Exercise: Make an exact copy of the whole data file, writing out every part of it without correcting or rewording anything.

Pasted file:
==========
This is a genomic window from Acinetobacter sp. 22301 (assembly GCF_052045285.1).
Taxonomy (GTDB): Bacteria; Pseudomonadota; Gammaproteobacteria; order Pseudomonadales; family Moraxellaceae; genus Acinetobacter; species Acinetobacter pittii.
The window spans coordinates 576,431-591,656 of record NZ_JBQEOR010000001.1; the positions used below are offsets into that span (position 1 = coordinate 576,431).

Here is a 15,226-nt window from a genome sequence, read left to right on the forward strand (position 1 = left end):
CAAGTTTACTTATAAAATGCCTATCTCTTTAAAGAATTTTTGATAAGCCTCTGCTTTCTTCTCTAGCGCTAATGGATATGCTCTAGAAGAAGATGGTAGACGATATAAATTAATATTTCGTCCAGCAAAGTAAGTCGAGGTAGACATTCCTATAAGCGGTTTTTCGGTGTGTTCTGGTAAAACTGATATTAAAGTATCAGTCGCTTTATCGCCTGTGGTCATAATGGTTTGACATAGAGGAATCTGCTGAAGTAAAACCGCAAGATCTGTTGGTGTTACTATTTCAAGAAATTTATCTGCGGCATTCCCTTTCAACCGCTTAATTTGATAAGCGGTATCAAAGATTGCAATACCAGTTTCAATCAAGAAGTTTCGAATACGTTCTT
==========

This is a genomic window from Acinetobacter sp. 22301 (assembly GCF_052045285.1).
Taxonomy (GTDB): Bacteria; Pseudomonadota; Gammaproteobacteria; order Pseudomonadales; family Moraxellaceae; genus Acinetobacter; species Acinetobacter pittii.
The window spans coordinates 576,431-591,656 of record NZ_JBQEOR010000001.1; the positions used below are offsets into that span (position 1 = coordinate 576,431).

Here is a 15,226-nt window from a genome sequence, read left to right on the forward strand (position 1 = left end):
CAAGTTTACTTATAAAATGCCTATCTCTTTAAAGAATTTTTGATAAGCCTCTGCTTTCTTCTCTAGCGCTAATGGATATGCTCTAGAAGAAGATGGTAGACGATATAAATTAATATTTCGTCCAGCAAAGTAAGTCGAGGTAGACATTCCTATAAGCGGTTTTTCGGTGTGTTCTGGTAAAACTGATATTAAAGTATCAGTCGCTTTATCGCCTGTGGTCATAATGGTTTGACATAGAGGAATCTGCTGAAGTAAAACCGCAAGATCTGTTGGTGTTACTATTTCAAGAAATTTATCTGCGGCATTCCCTTTCAACCGCTTAATTTGATAAGCGGTATCAAAGATTGCAATACCAGTTTCAATCAAGAAGTTTCGAATACGTTCTT